Poets from far and wide celebrate Ballylongfords Kennelly Festival

From left: Pat Kearney, Eileen Kearney and Seamus O’Neill at the Brendan Kennelly Festival in Ballylongford on Thursday night.
From left: Pat Kearney, Eileen Kearney and Seamus O’Neill at the Brendan Kennelly Festival in Ballylongford on Thursday night.

..a quiet, yet lively place, constantly threatened by emigration, committed to football, devoted to talk, fond of the drink, electric with stories, cheri...

By Deirdre Walsh

“.....a quiet, yet lively place, constantly threatened by emigration, committed to football, devoted to talk, fond of the drink, electric with stories, cherishing its characters and always proud of its sporting traditions and achievements.”

This is how poet Brendan Kennelly describes his native Ballylongford, and on Sunday afternoon, his great love for his home place was very much in evidence during a poetry reading at St Oliver’s primary school.

The event was called ‘The Geographical Place — a map of the spirit’ and it was presented by the poet’s brother Paddy Kennelly, as part of the programme of the first ever Brendan Kennelly Summer Festival.

Huge crowds gathered at the school on Sunday afternoon to hear Paddy give an informative and amusing look at Ballylongford, as seen from the perspective of his brother’s poetry.

For a relatively small village, ‘Bally’ as it is affectionately known to the natives, has a fascinating history.

There are all kinds of legends and stories associated with Carrigafoyle Castle, Carrig Island and Lislaughtin Abbey, all of which were mentioned or alluded to several times during Paddy’s lecture.

There was the poem ‘Small Light’, inspired by the story of the servant girl who beytrayed Carrigafoyle Castle to the English; The Island Man, which shows the influence Ballylongford had on the poet, and the haunting poem My dark fathers, which tells how Ballylongford was devastated during the great Famine.

The poem The Thatcher, also read by Paddy, was inspired by a local craftsman whom the young Brendan used to watch as he went about his work.

“I think what Brendan most admired about local craftsmen was the way they took such pride in their work,” said Paddy.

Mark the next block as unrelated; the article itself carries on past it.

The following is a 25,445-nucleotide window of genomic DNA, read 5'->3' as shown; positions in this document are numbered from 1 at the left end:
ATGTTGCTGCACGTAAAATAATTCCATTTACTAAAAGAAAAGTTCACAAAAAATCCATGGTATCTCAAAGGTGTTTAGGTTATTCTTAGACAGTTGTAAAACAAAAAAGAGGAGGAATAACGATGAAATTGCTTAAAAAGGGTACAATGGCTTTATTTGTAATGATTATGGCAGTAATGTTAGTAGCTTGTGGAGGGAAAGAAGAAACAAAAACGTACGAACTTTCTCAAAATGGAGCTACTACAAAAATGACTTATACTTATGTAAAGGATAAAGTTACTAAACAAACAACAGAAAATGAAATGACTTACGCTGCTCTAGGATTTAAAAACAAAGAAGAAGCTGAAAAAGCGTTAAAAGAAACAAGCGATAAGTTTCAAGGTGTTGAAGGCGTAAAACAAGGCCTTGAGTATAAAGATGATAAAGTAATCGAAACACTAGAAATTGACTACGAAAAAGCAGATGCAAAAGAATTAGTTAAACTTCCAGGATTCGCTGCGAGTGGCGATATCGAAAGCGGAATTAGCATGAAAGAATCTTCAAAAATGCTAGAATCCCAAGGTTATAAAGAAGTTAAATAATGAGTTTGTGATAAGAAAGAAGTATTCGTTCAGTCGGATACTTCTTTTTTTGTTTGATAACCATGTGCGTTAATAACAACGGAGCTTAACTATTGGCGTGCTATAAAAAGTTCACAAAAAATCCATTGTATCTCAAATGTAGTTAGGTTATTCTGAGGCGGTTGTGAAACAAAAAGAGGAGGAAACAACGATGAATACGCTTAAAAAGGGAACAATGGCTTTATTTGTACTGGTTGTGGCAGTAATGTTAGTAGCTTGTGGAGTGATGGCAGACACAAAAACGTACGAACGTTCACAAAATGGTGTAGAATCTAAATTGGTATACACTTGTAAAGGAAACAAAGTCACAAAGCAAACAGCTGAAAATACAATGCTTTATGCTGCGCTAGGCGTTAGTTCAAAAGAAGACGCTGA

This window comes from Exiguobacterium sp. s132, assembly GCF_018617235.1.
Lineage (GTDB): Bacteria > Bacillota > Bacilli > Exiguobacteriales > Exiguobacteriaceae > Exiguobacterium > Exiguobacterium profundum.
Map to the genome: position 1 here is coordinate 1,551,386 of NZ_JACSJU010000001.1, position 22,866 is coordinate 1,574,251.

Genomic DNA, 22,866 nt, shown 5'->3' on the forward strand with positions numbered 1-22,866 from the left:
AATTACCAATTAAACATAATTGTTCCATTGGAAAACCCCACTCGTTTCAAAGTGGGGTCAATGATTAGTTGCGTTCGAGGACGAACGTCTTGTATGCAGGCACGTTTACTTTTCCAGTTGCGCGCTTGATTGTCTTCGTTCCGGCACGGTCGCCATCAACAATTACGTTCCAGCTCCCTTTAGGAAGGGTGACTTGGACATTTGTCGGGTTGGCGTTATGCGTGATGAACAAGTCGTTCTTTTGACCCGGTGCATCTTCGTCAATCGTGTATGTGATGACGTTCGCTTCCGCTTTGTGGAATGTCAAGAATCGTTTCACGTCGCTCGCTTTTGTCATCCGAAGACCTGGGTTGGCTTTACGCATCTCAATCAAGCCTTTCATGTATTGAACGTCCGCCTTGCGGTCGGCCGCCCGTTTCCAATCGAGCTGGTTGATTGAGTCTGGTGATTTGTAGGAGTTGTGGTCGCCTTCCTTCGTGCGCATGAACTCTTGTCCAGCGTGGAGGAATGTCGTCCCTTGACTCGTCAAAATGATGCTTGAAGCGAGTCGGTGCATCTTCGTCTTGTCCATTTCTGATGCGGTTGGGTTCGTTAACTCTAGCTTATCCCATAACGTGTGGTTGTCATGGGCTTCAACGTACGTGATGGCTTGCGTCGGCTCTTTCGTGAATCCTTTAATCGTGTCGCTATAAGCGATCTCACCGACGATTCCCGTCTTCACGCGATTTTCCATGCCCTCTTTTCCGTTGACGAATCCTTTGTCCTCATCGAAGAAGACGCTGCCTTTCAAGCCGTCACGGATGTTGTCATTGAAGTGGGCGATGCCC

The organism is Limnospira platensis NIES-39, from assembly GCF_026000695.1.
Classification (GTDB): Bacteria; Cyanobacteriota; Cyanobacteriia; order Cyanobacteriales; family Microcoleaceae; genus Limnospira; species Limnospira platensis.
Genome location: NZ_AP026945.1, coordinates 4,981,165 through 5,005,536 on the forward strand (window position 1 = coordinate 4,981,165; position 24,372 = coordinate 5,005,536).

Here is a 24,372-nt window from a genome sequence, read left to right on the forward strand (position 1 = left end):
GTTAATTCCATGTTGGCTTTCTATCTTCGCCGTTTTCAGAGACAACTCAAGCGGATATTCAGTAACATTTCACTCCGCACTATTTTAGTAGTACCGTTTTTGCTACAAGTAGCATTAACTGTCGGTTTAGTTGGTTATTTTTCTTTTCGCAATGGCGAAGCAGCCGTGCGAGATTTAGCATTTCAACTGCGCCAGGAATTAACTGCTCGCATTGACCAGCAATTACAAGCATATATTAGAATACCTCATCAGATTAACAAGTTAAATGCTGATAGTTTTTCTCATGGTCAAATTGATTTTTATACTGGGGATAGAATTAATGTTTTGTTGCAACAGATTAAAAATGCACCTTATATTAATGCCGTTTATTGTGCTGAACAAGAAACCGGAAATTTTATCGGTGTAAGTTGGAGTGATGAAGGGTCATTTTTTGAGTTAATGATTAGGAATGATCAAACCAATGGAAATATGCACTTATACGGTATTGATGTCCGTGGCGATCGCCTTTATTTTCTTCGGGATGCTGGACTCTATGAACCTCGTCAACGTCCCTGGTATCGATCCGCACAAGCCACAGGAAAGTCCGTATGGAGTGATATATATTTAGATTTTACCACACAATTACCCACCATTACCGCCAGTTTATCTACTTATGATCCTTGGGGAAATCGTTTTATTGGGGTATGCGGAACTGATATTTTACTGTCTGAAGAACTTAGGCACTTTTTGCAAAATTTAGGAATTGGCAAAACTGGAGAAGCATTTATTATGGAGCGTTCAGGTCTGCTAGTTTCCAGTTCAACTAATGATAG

“I hope this bit of a talk has shown people that Brendan still haunts Ballylongford, and Ballylongford still haunts Brendan.”

Despite the dreary weather, Ballylongford was alive with activity on Sunday afternoon.

As well as the crowd which packed St Oliver’s to listen to Paddy, there was another crowd in the local parish hall, admiring an engaging exhibition of photographs depicting Ballylongford long ago.

Other visitors wandered in and out of the local pubs to join in spontaneous music and story telling sessions.

Nearby at Carrigafoyle Castle, several hundred people gathered for the fifth annual O’Connor Kerry Clan gathering.

The afternoon’s programme at the castle included the investing of Danny Houlihan as official clan piper, and the investing of Tommy Frank O’Connor as clan poet. Local man Padraig Ó Conchubhar from Lenamore explained that the clan gathering was initiated some years ago by a number of well-known O’Connors, including Rory O’Connor from Brosna, the former Head of News at RTE, now retired.

Saturday night’s programme of events for the O’Connors included a lecture on wine and a trad session with music provided by Padraig, sisters Emily and Denise Wren and John O’Sullivan. Many O’Connors even travelled from as far away as America to attend the clan gathering and the festival. Mary Kennelly, a member of the organising committee of the festival, said the inaugural event surpassed everyone’s expectations.

“The opening night was incredible. We had about 550 people there and some people even arrived from Dublin by helicopter,” she laughed. “What we couldn’t get over was how well the artist’s exhibitions went. Several artists sold a lot of their work here. And all our workshops were booked out.”

Not bad for the first year of a festival which now looks set to become a firm favourite on the Kerry calendar. What the committee now hope to do is to build a Brendan Kennelly Cultural Centre, which would essentially be for the locals, but would also provide an all-year round facility for visitors.

“The centre is probably three or four years down the road yet, but we’ve got off to an excellent start with the festival.

“A lot of money will need to be collected but we are certainly on the right road,” said Mary Kennelly.









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